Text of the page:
WINDHOEK - In line with President Hage Geingob call for 2019 as the year of accountability, government this week ordered the Ministry of Works and Transport to appoint a forensic audit committee to investigate the alleged mismanagement of a N$410 million loan by the parastatal.
Works and Transport Minister, John Mutorwa announced yesterday that Cabinet approved the establishment of a forensic
audit committee to be appointed by his ministry to investigate the alleged mismanagement of the N$410 million loan acquired some years back. Mutorwa, accompanied by Public Enterprises Minister Leon Jooste, also said Cabinet approvedthat his ministry in collaboration with TransNamib leadership compile a comprehensive valuation report of the 12 redundant locomotives that were purchased during the same time when the N$ 410 million loan was acquired by
the transport parastatal. Mutorwa said all this at the inauguration of the TransNamib new board members and the
launch of the transport parastatal Integrated Strategic Business Plan (ISBP) in the capital yesterday.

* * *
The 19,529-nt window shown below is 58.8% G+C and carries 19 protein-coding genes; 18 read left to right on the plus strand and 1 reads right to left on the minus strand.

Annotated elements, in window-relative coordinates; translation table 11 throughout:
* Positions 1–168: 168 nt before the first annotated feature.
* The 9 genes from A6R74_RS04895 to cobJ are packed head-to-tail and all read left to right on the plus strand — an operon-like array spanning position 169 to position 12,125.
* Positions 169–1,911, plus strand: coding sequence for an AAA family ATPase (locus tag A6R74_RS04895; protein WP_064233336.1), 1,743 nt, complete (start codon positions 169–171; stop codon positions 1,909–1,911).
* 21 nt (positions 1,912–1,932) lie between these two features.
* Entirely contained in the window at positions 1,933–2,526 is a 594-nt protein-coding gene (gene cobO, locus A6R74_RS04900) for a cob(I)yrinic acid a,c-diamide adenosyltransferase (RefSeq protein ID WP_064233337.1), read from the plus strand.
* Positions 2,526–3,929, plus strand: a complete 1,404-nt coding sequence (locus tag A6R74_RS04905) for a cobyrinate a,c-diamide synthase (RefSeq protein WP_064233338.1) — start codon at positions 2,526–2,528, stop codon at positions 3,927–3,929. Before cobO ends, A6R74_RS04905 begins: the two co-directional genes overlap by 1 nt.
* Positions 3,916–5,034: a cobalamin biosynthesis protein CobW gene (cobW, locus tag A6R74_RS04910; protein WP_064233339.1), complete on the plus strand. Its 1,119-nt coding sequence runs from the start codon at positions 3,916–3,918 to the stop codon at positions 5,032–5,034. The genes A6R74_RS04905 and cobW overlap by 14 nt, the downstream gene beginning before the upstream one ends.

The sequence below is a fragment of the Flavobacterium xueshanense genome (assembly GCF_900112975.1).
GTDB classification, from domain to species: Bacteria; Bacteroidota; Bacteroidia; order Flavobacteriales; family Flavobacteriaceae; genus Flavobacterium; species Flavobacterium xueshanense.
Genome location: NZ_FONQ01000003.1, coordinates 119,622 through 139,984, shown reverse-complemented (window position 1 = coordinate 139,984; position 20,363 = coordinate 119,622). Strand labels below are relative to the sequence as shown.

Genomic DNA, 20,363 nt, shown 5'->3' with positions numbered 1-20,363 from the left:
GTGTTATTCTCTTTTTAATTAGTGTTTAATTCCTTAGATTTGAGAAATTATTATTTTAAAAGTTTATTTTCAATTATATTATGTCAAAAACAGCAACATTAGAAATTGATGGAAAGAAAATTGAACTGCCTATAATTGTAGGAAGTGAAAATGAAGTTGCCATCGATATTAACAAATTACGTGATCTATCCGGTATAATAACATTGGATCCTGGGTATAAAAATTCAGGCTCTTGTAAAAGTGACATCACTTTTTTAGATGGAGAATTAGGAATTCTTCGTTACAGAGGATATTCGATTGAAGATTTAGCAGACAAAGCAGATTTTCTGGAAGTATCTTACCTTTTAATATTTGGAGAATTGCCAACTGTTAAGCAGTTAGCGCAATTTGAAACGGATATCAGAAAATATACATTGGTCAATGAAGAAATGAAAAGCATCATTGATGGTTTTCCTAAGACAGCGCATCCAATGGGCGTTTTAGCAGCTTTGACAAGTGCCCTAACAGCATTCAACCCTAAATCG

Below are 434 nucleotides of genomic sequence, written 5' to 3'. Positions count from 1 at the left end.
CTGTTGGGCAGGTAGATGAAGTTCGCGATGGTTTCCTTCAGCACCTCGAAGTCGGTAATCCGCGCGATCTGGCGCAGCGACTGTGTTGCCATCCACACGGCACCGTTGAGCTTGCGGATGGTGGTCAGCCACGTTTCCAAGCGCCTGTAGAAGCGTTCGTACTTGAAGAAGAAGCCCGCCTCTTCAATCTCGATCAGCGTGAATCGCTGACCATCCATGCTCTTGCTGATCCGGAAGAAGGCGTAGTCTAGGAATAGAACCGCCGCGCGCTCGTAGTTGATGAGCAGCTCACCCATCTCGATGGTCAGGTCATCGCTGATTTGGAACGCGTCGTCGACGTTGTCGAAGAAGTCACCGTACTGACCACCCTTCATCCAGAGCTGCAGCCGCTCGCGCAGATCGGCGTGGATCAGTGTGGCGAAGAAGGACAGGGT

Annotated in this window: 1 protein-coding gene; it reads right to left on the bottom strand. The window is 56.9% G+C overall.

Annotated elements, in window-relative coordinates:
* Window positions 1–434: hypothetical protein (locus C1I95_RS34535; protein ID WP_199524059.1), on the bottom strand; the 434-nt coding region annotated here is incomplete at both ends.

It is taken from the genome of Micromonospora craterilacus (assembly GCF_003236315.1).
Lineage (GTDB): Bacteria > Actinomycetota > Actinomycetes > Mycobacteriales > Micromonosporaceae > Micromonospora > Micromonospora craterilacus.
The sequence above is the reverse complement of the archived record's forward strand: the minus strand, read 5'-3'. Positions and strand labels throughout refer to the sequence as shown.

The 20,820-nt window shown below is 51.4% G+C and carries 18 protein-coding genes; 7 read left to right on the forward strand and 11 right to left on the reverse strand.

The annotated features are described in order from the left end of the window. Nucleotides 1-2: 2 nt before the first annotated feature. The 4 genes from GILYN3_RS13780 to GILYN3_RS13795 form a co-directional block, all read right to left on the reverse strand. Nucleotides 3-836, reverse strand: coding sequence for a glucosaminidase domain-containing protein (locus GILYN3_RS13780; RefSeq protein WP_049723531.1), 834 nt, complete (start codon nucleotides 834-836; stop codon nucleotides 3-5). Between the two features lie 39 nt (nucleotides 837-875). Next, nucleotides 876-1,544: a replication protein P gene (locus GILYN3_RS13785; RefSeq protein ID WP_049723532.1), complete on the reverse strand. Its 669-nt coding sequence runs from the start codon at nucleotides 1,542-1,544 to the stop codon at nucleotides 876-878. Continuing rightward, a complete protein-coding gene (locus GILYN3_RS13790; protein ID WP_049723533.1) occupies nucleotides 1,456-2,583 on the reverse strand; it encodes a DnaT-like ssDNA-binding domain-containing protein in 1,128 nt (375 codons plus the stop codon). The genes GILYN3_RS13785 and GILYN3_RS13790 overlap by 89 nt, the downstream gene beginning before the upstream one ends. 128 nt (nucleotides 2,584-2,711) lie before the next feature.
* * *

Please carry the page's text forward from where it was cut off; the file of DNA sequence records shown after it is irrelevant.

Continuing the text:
The minister did not indicate as to when the loan was taken, neither did he indicate when the locomotives were purchased.
However, New Era has it on good authority the said locomotives were purchased during former TransNamib CEO
John Shaetonhodi’s reign in 2014. The new-board announced by Mutorwa consists of Josephine Shikongo, Dr Michael Ochurub, Gaenor Michaels, Oscar Kaveru, Advocate Sigrid Tjijorokisa and Vincent Mberema and their term
runs for three years. On his part, Jooste warned the new board that time for personal fights, which have been holding up
the parastatal, must come to an end.
He said the focus should be shifted on transforming the fortunes of the cash-strapped state-owned enterprise through
the implementation of its five-year strategic plan. “In my own personal opinion, TransNamib is one of the top two
most important public enterprises in the country if not the most important. The other reality is that TransNamib is not where it should be at the moment,” he said.
Jooste added: “I have so much empathy for my president and some of his current frustrations. We are fighting each other as Namibians. We are not focusing on the job at hand and I can tell that is the downfall of most of our public
enterprises and it has to stop.” As the government, Jooste said they cannot step in to stop the said personality fights, but it is the board’s duty to see to it that its focus is on running the parastatal instead of these battles.
“You have a new board, new CEO and a new approved Integrated Strategic Business Plan. You have [support from government]. The ball is in your court. Only you can mess it up,” he said. - Additional Reporting: Nampa
2019-02-08 09:54:16 2 months ago